Blair, Britain’s prime minister from 1997 to 2007, became the owner of the $8.8 million Victorian building in 2017 by purchasing a British Virgin Islands company that owned the property, and the building now hosts the law firm of his wife, Cheri Blair. . the inspection. Both bought the company from the family of Zayed bin Rashid al-Zayani, Minister of Industry and Tourism of Bahrain. The investigation found that buying shares of the company instead of the building saved Blairs more than $400,000 in property taxes.

The investigation found that both Blair and al-Zaynis said they were not initially aware that the other party was involved in the deal. Cheri Blair said her husband was not involved in the purchase, which she said was “to bring the company and the building back into the UK tax and regulatory regime”. A lawyer for al-Zaynis said he complied with UK laws.

The investigation found that in 2009, Czech Prime Minister Lady Babis pumped $22 million into shell companies to buy a chateau property in a mountainous village in Mougins, France, near Cannes. According to documents obtained by Investigace.cz, the Czech partner of the journalism group, the shell companies and chateaus were not disclosed in Babis’s required asset declarations.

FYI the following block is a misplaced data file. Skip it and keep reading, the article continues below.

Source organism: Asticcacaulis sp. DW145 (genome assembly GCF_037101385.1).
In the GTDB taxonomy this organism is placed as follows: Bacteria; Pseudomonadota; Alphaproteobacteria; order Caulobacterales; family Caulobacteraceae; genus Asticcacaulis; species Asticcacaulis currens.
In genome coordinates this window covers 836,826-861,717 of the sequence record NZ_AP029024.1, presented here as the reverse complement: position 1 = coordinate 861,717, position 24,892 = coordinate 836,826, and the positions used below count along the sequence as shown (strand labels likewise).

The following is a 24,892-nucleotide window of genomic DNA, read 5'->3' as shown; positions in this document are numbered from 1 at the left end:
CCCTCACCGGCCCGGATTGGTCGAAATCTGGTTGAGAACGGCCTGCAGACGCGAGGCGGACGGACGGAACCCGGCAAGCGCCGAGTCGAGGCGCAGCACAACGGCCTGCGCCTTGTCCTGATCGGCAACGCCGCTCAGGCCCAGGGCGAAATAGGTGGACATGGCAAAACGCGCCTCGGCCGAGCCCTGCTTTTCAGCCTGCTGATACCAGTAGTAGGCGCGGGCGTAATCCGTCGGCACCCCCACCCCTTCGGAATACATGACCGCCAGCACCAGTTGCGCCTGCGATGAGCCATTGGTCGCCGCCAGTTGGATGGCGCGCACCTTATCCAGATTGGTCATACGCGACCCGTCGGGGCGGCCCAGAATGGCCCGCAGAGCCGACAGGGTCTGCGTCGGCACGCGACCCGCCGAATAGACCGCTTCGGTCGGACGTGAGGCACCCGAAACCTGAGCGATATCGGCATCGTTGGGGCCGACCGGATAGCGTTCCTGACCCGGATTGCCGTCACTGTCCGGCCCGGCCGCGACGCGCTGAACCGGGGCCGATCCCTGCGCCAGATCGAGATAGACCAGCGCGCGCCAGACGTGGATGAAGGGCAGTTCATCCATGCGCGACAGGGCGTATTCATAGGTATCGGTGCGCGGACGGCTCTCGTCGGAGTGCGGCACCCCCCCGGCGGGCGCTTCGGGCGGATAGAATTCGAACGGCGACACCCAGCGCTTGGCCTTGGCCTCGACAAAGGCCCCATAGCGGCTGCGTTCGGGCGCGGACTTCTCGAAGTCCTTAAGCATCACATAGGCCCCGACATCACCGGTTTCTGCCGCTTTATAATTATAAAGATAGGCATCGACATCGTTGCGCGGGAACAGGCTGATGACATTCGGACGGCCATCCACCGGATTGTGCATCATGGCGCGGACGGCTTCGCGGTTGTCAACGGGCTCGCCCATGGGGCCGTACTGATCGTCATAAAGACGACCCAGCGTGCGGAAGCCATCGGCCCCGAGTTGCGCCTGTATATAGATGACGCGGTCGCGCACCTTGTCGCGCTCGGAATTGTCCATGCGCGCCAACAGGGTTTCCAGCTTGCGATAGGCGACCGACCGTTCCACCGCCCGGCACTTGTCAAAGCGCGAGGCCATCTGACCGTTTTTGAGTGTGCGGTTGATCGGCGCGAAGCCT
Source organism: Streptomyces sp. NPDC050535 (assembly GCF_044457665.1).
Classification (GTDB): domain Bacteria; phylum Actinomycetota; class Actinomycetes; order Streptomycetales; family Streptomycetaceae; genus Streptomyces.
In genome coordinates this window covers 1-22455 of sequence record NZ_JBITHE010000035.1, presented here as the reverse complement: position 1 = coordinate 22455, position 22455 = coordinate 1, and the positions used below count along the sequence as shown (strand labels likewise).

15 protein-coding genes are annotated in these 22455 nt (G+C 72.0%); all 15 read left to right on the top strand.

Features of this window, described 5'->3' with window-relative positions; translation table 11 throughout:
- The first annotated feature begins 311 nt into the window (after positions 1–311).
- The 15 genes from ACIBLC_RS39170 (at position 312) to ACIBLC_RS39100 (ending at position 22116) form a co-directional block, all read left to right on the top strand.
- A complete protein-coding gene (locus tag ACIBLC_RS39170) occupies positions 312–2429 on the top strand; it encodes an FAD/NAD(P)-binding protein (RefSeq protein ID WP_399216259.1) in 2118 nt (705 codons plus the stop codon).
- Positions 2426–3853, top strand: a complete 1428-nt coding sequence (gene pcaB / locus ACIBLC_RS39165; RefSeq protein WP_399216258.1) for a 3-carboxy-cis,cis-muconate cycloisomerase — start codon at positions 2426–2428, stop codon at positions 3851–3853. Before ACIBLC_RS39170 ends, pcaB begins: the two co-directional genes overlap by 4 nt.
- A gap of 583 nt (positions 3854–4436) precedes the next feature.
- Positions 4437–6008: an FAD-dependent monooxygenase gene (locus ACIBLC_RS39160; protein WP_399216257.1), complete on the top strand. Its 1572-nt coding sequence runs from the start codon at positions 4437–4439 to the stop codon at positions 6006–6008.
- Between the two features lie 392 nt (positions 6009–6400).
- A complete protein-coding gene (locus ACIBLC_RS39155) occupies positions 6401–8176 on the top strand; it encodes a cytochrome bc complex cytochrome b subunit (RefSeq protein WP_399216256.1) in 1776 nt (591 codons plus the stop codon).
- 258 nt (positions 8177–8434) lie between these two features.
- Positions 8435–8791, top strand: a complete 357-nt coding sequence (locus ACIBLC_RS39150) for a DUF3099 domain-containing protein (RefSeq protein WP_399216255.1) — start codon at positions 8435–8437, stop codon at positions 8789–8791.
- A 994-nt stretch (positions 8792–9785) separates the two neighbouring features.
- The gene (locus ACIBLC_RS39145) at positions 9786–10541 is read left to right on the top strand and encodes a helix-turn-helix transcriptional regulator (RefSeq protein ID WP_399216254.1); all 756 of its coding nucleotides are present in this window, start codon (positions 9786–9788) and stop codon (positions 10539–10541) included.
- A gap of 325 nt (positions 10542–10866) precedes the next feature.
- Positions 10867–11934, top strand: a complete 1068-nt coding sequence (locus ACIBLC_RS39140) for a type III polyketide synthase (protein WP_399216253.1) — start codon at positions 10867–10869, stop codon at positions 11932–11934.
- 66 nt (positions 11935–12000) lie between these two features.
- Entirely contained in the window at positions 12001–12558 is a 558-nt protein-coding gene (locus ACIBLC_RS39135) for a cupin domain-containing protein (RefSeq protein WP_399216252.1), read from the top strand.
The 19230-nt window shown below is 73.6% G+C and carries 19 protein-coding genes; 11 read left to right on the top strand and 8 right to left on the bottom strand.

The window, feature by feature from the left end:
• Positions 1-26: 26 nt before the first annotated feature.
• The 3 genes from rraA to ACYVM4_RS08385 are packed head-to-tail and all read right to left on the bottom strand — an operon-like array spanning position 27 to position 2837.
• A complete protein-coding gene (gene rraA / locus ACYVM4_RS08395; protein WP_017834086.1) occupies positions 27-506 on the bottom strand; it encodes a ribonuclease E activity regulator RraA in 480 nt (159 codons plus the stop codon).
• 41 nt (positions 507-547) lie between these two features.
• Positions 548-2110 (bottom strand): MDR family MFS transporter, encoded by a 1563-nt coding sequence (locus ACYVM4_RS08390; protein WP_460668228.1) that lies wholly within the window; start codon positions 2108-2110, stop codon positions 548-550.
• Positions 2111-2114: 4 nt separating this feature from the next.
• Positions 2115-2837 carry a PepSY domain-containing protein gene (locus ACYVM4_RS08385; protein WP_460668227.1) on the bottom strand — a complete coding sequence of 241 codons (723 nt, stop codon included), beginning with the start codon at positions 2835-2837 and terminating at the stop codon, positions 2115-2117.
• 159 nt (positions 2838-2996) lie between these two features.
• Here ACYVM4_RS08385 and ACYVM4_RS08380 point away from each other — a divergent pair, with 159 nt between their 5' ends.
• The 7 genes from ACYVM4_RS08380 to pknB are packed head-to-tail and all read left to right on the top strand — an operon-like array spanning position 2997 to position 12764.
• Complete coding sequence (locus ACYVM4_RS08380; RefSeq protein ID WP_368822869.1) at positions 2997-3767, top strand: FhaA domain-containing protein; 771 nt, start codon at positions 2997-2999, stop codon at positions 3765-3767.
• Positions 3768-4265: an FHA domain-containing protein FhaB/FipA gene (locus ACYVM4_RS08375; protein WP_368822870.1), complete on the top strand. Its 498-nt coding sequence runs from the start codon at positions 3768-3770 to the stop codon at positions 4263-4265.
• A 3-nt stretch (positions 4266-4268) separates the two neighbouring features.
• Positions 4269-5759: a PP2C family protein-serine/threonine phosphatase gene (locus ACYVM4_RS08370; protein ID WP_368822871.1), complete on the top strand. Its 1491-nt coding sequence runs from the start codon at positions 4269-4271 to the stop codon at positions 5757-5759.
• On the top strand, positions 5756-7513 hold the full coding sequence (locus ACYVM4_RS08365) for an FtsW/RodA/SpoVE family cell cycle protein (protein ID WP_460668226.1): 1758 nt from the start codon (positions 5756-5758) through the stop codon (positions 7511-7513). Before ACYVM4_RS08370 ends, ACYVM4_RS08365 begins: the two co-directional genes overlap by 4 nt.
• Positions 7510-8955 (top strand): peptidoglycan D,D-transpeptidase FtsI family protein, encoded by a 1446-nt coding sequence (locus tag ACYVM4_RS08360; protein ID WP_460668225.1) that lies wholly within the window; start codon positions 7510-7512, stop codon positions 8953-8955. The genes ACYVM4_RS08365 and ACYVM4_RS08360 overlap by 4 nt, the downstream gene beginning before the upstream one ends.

The investigation found that a real estate group owned indirectly by Babis bought the Monaco company, which owned the chateau, in 2018.

“I was waiting to bring something to harm me and influence the Czech election just before the election,” Babis tweeted in his first reaction to the report.

Parliamentary elections in the Czech Republic are held on Friday and Saturday.

“I’ve never done anything illegal or wrong,” Babis said.

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Liedtke reported from San Ramon, Calif., and Matisse from Nashville, Tennessee.